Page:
Hospitality is a slippery word. Let it start associating with Pinterest images and Martha Stewart magazines, and suddenly inviting others into your home becomes a really intimidating thing.
I don’t have time to plan a themed dinner party with the deadline at work and/or the kids just starting school! you think to yourself, and it’s true: you probably DON’T have time to entertain on a regular basis.
But notice how easily “hospitality” morphed into “entertaining” in the above paragraph! Though we confuse them in our minds sometimes, they are NOT the same thing.
Entertaining = Creating a special experience for guests with the goal of surprising, delighting, and…well…entertaining them. Often uses special menus, decorations, and out-of-the-ordinary activities to achieve this goal.
Hospitality = Inviting people into your home with the goal of connecting with them. <– period
Now I love entertaining (or, let’s be honest, I mostly like being entertained) with a great party planned weeks in advance with a grand spread of food, a special playlist, and scented candles arranged prettily on the coffee table. Special celebrations are something we should have more of, I think, BUT that’s not the point of this article.
The point is, if we think that hospitality = entertaining, it will discourage us and cause us to miss opportunities to welcome people (including and perhaps especially internationals) because it feels too overwhelming and we don’t have the time.
But are you eating dinner at home sometime this week? If you are, could you make a double batch of that spaghetti or buy two rotisserie chickens instead of one, and invite another family to come over? Could you pull up an extra seat to the table so an international student can join you?
- It doesn’t matter what you serve as long as connection and love are on the menu.
- You don’t have to make it special. It can just be normal. Normalcy (not just novelty) is what immigrants crave when they come to a foreign land.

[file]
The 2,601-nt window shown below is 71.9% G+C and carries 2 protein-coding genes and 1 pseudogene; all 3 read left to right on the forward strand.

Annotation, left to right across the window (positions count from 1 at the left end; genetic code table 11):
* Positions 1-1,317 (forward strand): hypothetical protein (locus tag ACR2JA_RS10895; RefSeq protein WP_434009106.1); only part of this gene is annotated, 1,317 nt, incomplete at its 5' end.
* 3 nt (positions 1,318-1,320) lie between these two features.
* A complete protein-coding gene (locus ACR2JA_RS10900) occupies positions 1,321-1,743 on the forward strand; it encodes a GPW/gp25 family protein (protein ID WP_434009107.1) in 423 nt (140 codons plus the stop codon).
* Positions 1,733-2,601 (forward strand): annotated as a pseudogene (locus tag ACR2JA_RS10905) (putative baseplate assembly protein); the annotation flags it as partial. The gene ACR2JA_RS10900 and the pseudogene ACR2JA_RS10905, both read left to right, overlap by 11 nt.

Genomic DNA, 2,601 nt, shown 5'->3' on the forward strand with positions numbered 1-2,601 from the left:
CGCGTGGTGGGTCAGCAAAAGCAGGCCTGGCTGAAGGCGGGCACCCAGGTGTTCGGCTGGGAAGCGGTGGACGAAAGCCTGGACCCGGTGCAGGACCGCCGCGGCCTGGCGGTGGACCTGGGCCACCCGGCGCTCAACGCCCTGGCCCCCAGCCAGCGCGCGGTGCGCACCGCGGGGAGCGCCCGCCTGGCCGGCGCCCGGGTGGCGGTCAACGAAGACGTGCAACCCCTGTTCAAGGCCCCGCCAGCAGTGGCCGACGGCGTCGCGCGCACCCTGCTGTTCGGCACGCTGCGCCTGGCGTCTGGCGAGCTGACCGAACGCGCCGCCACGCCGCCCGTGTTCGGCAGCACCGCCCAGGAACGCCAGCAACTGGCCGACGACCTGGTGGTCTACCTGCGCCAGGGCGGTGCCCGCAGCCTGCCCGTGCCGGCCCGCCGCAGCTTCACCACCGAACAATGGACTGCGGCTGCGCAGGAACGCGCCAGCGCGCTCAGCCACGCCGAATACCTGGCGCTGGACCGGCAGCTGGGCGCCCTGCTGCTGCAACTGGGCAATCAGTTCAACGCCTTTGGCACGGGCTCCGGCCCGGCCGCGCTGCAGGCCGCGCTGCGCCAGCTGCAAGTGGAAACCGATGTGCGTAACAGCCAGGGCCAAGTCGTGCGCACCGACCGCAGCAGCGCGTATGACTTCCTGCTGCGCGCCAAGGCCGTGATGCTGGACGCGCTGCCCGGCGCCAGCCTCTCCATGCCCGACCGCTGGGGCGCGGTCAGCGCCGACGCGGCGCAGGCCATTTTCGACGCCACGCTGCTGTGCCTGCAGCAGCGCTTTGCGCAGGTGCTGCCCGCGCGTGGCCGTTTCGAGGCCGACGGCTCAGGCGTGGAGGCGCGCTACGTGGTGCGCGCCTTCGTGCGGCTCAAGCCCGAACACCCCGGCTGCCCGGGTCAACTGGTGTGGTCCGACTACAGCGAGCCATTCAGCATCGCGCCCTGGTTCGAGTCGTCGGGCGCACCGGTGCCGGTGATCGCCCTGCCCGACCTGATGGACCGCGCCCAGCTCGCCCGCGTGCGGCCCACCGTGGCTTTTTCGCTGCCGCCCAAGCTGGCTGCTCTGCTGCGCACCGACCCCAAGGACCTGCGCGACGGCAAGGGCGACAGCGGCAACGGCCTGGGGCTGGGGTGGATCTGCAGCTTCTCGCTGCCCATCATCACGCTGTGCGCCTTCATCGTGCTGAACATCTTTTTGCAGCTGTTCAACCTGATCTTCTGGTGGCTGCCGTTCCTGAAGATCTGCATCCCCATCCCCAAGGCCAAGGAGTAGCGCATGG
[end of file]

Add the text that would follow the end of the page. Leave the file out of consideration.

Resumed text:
You may find when you invite someone over that it is their very first time being invited to an American home (I’ve been told this more times than I can count and it floors me every time!). No matter how ordinary the occasion (Tuesday night is taco night!), if it’s the first time—or one of the first times— it will certainly be memorable.
Here are a few more tips to keep hospitality non-overwhelming:
- Don’t let the perfect be the enemy of the good.
Don’t feel like you have to get things perfect before you start. There is wisdom in just jumping in before you feel ready. Please don’t browse Pinterest for entertaining ideas and then feel inadequate when you see your very normal home looking normal. It’s ok! People come to your house to see YOU. And honestly, the best way to get more comfortable and regular in inviting internationals over is to…you guessed it…just start inviting them over.
- Have priorities in cleaning and cooking.
It’s nice to pick up a bit before guests come over. Key words = a bit. Don’t worry about making everything spic and span. Just prioritize on the essentials.
I’ll let you in on my own tried and true formula when I’m short on time and expecting a guest: do a 5 minute wipe down the bathroom guests will use, do a sweep of the living areas to corral toys that might be stepped on into a basket, move any piles in the living areas to my bedroom, close my bedroom door. Good enough! This should all take 15 minutes or less.
When cooking, you can reference this post on considering the dietary needs of immigrants from different backgrounds while maintaining your sanity. Almost everyone likes rice. Spaghetti, pizza, and curry are also usually crowd pleasers. Don’t make special food if it stresses you out. Just deconstruct (if necessary) your tried and true recipes to suit guests (i.e. make half the spaghetti sauce with meat and half without if you’re inviting a vegetarian).
- Prioritize connection
As the host, you set the tone. Often hosts who are entertaining don’t feel like they really get to enjoy the party, because they’re worried about orchestrating all the special details so others can have a good time. But those who are showing hospitality keep things simple enough that when the knock comes at the door, their hands and hearts are free to attend to their guests.
The food and the atmosphere are upstaged by the loving connection. All you have to do is make sure the food and atmosphere are not SO BAD as to be distracting (there’s a low bar for you!) from getting to know each other better. By the end of your time together, if you have deepened your knowledge of one another and feel more connected than before, you have been a success as a host!
What’s one of your most memorable experiences opening your home to internationals?